Clinical Trial Helps Restore a Healthy Heart for NorCal Resident
Jun 6, 2024
Karin Fleming
Two women smiling

Rosemarie Widdicombe, left, celebrates her 85th birthday full of life thanks to having her tricuspid heart valve repaired thanks to a minimally invasive procedure and innovative device.

At age 85, former flight attendant Rosemarie Widdicombe has seen the advent of technologies from online travel scheduling to virtual reality-aided flying.

This spring, thanks to a clinical trial offered at Sutter Health testing a new heart device technology, her birthday was especially significant: The Sacramento-area resident celebrated a healthy life free from a heart condition caused by a leaky heart valve.

Widdicombe sought medical advice in March 2021 when swelling and occasional bleeding in her legs became severe. An echocardiogram performed by her cardiologist revealed a diagnosis of severe tricuspid valve regurgitation – a leaky tricuspid valve.

The tricuspid valve is one of the heart’s four valves, each whose opening and closing is critical to the normal functioning of one’s heart.

Research, Innovation Usher in New Treatment

When the swelling in her legs became acute and resulted in admittance to the intensive care unit at Sutter Medical Center, Sacramento, Widdicombe was referred to Dr. Pei-Hsiu Huang, a Sutter interventional cardiologist. Reviewing her case and the available options to treat tricuspid regurgitation, Dr. Huang told Widdicombe about a clinical trial being offered at Sutter for certain individuals with severe tricuspid valve regurgitation.

“I willingly joined the clinical trial because today’s science becomes tomorrow’s new and better medicines,” says Widdicombe, hails from Lincoln, a town north of Sacramento. “I thought to myself, ‘If there’s a novel approach that’s showing promise in significantly helping people with tricuspid regurgitation return to full health, I’m keen to participate in the research.’”

Doc quoteCalled TRILUMINATE Pivotal Trial, the study is the first randomized controlled trial to evaluate the safety and effectiveness of the TriClip™ transcatheter edge-to-edge repair system, also called TEER. It’s a catheter-based, non-surgical treatment for patients with severe tricuspid regurgitation that is manufactured by Abbott and approved in April by the U.S. Food and Drug Administration.

Results of the TRILUMINATE Pivotal Trial were published last year in The New England Journal of Medicine by TRILUMINATE investigators including Dr. Huang and other interventional cardiologists who helped conduct the study at Sutter, including Dr. Christian Spies and Dr. Chad Rammohan. Sutter Health was one of only a limited number of hospital systems in California offering patients enrollment to the study.

Closing Gap on Serious Heart Condition 

Tricuspid valve regurgitation is a type of heart valve disease that occurs when the valve’s flaps improperly close. The tricuspid valve controls the flow of blood from the heart’s right atrium – the top chamber — to the right ventricle, or the bottom chamber.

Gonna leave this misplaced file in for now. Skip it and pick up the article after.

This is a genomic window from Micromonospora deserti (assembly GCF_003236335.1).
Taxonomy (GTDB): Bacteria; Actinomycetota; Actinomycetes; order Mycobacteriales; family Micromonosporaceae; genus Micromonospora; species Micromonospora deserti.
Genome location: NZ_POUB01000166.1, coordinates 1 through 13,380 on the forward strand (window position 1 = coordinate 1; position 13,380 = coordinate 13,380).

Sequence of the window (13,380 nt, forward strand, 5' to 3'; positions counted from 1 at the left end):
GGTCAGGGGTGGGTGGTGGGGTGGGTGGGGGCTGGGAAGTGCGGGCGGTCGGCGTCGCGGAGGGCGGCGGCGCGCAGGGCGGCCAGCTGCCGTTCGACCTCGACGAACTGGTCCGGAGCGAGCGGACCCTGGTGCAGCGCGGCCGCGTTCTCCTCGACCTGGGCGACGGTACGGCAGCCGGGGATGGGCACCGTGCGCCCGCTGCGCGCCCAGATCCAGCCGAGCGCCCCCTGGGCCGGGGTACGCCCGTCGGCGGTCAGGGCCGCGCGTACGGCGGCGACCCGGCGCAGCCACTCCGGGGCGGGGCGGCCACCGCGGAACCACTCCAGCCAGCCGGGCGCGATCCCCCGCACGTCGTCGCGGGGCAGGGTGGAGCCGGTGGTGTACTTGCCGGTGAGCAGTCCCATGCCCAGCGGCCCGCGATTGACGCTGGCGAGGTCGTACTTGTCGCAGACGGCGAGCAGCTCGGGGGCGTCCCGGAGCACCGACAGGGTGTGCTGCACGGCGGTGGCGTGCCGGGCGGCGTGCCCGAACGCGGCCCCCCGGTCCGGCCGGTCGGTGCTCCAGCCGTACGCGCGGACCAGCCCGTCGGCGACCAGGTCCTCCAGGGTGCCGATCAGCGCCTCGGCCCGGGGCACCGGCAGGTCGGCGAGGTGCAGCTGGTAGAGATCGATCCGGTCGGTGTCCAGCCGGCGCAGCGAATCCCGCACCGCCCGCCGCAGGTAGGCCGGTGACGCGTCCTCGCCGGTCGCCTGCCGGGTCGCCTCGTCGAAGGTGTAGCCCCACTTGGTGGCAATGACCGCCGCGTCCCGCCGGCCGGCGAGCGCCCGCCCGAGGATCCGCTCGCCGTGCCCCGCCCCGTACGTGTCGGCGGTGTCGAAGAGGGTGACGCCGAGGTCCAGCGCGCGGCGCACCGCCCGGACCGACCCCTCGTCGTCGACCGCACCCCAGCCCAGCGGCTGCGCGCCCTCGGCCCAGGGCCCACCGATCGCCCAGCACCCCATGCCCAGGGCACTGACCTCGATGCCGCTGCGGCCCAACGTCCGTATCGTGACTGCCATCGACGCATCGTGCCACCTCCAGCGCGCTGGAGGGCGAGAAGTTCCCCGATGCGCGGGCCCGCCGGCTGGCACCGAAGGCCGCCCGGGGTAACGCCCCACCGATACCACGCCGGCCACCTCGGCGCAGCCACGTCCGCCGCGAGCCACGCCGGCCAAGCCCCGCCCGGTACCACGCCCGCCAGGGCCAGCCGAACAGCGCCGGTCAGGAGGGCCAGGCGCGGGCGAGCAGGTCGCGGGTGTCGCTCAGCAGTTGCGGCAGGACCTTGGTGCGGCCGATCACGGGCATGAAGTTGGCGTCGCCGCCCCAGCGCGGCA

More than 1.6 million people in the U.S. are affected by tricuspid regurgitation, which can severely impact quality of life. When left untreated, the condition can lead to atrial fibrillation, heart failure and even death.

“The tricuspid valve has been referred to as the ‘forgotten valve.’ But with a better understanding of the disease process, severe tricuspid valve regurgitation is now recognized as a potential cause of congestive heart failure,” says Dr. Huang. “Abbott’s TriClip System offers patients a safe, minimally invasive treatment alternative to surgery for severe tricuspid valve regurgitation, which is frequently a higher risk procedure than surgery performed on other heart valves.”

TriClip valve

The Tri-Clip system repairs leaky tricuspid heart valves.

Delivered through a vein in the leg, the TriClip system works by clipping together a portion of the leaflets — or flaps of tissue — to repair the tricuspid valve and help blood flow in the proper direction without the need for open-heart surgery. Most individuals who receive the TriClip system spend one night in the hospital and can return home the following day.

“Through research and clinical trials at Sutter Health, we are proud to offer patients with damaged or diseased heart valves access to novel treatments like TriClip system through the TRILUMINATE Pivotal Trial. And we thank individuals like Rosemarie who proudly contribute to studies that advance the science underlying new and improved technologies and treatments,” says Dr. Huang.

Durable Fix for ‘Leaky’ Heart Valve 

Widdicombe received the TriClip therapy in November 2021. After a three-hour minimally invasive procedure and one night in the hospital at Sutter Medical Center to recover, she went home without complications and rested in anticipation of a Thanksgiving dinner with her family the next day.

“When I left the hospital, I felt like a different person,” says Widdicombe. “My daughter thought I wouldn’t make it to the end of the year. And now I’m restored to the health and vitality that frees me to enjoy time with my grandchildren, regular swims and visits to see extended family in Germany. The doctors and researchers at Sutter saved my life and I’m so grateful for the compassionate, expert care I received. “

CALL-TO-ACTION: Do you or someone you love have heart valve disease? Ask your doctor if a clinical trial could be right for you.  Find clinical trials for heart valve disease offered at Sutter Health.


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